Vancouver Sun

Giving back can be a very dirty business

Messes aside, it's nice to feel useful, says

- Nicholas Read. Nicholas Read is an author of a children's book and a former Vancouver Sun reporter.

Since retiring five years ago, I've been volunteeri­ng at two animal shelters, one for parrots, the other for cats. This makes me a cliché because volunteeri­ng is what retired people do. They also travel, golf, or if they have them (I don't), they spoil their grandchild­ren. I volunteer.

The work I do is repetitive, physical and dirty. If I were employed in a 1910 Edwardian manor, I'd be a scullery maid removing ash from fireplaces and bodily fluids from sheets. I am in constant contact with parrot and cat feces, and in constant peril of being pecked by the parrots and scratched by the cats. Neither has the least compunctio­n about biting the hands that feed them.

I do it because 1) It needs to be done; 2) I love animals; 3) It gives my week some structure; 4) I like the people I work with as much as I like the animals; and 5) It gives me a glimpse of how hard the working lives of people less fortunate than I was, can be. And yes, it's nice to feel useful, even if in the grand scheme of things what I do amounts to one of those tiny mosquito-bite-like mounds that clams leave when they bury themselves in the sand.

Never mind, we can't all be Jesus. Actually, I've been volunteeri­ng since the 1980s. My first job was exercising dogs at the SPCA where, like New York City postmen, I ran them around an adjacent park in snow, rain, heat and gloom of night — depending on the time of year. Christmas, too, because what did the dogs know from Santa? Only that he'd missed their chimneys.

I also taught English to new Canadians, handed out sandwiches to people on the Downtown Eastside — my only non-animal gigs — and drove orphaned and injured wildlife to a rescue centre in Langley.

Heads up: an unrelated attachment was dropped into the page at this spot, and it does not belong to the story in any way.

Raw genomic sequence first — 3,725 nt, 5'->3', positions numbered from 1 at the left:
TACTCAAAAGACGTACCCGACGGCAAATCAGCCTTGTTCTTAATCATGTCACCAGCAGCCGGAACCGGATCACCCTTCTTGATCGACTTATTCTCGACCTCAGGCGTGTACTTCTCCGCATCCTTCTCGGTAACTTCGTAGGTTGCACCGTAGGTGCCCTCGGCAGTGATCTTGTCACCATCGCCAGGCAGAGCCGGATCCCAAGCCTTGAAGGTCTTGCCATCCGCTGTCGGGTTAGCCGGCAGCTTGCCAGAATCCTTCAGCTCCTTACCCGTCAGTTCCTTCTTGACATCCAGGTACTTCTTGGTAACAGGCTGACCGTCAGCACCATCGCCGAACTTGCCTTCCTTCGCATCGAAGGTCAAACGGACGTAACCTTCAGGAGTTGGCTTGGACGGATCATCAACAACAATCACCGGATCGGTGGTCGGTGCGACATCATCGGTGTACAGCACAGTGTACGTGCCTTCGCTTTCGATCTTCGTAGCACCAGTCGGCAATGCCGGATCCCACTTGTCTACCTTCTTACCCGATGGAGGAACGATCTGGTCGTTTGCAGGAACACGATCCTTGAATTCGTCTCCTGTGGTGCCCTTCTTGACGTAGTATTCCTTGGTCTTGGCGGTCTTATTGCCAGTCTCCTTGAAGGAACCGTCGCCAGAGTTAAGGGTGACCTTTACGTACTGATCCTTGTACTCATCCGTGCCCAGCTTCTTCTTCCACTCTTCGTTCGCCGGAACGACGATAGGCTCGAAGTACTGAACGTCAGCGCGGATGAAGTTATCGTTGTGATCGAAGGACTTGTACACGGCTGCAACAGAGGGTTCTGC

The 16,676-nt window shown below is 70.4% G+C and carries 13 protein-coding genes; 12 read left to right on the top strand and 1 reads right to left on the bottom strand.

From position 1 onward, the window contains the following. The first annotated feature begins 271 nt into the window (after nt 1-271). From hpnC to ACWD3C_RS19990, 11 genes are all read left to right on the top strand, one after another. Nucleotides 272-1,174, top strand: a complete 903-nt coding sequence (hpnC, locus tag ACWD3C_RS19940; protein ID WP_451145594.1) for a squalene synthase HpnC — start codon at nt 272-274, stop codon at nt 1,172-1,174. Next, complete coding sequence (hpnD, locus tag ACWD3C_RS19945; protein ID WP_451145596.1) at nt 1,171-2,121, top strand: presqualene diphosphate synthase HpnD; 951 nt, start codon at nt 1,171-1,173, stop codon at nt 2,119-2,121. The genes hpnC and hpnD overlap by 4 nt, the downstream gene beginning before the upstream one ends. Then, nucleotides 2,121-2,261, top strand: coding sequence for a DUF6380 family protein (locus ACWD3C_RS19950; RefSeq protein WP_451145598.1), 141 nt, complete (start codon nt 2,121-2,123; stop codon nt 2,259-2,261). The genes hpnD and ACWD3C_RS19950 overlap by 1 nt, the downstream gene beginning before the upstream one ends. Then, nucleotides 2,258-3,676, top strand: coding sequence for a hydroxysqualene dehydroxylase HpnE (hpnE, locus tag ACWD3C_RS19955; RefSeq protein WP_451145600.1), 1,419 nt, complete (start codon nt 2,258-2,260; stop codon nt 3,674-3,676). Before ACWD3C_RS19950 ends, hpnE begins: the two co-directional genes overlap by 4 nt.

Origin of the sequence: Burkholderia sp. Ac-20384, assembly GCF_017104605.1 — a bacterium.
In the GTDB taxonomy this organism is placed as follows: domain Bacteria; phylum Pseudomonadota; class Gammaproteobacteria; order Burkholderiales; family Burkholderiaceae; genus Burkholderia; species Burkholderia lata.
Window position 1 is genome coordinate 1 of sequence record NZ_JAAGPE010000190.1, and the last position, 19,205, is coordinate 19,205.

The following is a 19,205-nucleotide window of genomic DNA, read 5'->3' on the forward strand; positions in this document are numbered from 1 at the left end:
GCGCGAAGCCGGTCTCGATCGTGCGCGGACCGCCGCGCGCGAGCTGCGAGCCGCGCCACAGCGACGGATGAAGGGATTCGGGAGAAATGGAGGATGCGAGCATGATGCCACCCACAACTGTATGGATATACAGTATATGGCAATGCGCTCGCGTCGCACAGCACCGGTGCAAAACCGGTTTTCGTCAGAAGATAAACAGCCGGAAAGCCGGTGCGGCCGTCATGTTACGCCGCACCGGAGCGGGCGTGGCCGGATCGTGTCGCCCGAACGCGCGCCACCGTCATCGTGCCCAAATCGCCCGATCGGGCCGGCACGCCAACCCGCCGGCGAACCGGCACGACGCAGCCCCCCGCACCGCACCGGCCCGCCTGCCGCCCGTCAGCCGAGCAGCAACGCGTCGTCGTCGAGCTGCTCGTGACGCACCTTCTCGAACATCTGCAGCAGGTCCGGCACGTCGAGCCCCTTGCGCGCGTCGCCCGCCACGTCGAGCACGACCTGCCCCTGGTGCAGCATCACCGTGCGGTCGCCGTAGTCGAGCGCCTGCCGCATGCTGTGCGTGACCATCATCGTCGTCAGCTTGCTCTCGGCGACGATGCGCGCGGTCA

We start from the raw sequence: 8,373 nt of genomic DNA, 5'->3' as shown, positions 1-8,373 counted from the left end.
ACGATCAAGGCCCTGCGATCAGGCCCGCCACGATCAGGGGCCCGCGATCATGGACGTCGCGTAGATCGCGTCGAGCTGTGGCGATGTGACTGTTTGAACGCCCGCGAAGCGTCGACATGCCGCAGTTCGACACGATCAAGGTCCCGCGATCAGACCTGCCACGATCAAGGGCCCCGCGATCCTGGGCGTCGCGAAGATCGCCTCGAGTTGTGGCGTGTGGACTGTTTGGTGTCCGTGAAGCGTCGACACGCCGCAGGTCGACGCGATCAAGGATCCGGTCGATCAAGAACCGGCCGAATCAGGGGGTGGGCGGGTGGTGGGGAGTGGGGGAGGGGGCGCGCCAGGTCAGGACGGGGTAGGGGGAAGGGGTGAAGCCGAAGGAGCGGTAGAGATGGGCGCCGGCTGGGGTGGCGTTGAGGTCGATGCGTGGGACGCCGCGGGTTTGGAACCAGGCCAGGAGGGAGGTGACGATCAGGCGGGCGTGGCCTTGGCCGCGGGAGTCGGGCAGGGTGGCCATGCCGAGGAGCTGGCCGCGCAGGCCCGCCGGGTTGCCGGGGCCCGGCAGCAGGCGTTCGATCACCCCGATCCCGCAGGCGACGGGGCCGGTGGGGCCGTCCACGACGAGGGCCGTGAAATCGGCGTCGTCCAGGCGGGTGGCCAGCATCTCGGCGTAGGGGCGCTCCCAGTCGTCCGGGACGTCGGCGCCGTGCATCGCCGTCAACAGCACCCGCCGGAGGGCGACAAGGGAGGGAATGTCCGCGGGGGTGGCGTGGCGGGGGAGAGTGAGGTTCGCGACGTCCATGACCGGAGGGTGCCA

However, while all these jobs have been somewhat distinctiv­e (apart from the excrement), a single theme has run through all of them. No matter the place, the work, the challenge or the danger (the DTES job was no picnic), there were always more women helping than men. I'd put the ratio at four to one, but it turns out I'd be wrong. The United Nations calls it 60/40 worldwide (even with humanity's profound gender disparitie­s), while StatCan reports 44 per cent of Canadian women volunteer compared with 38 per cent of men.

Obviously, the nature of my volunteer experience has skewed my perception­s unfairly. Nothing new about that. I've never been a Big Brother or a sports coach. I've never rescued anyone. I've also never sat on a board or helped organize a major event. All activities usually

In the end, all that counts is that we give back at least some of what we've received.

associated with men. For some reason, I've always been content to shovel s--t.

So why the difference? The accepted view is that women are more caring than men, and since a lot of volunteer work requires patience, compassion and understand­ing (traits men aren't generally known for), it follows that volunteers for this routine and largely unheralded kind of work are predominan­tly women.

Conversely, in a traditiona­l patriarchy (i.e. most of the world) men are accustomed to receiving if not outright praise for their efforts, then at least some acknowledg­ment or thanks. Consider how much rich men love having their names inscribed on buildings. Coaching fits this paradigm too, in that it confers power and authority on the coach and demands respect from his team. Similarly rescue work. The rescuers are deservedly hailed as heroes.

Then there's the notion of learning by example. Although this has undergone a major shift in the last half-century, an atavistic part of us still expects men and women to excel at different things. Hence the ongoing need to steer some girls toward STEM and some boys to being gentle.

But does the difference matter? Initially, I would have said yes, but now I wonder. Surely, in the end, all that counts is that we give back at least some of what we've received. And as they say, different strokes for different folks. Thus, if anything is clear in this anything but clearcut debate, it's probably that.

Meantime, if you've always dreamed of having a screeching metre-long macaw balance on your arm or shoulder, there's a place in Delta that can promise to make your dream come true.

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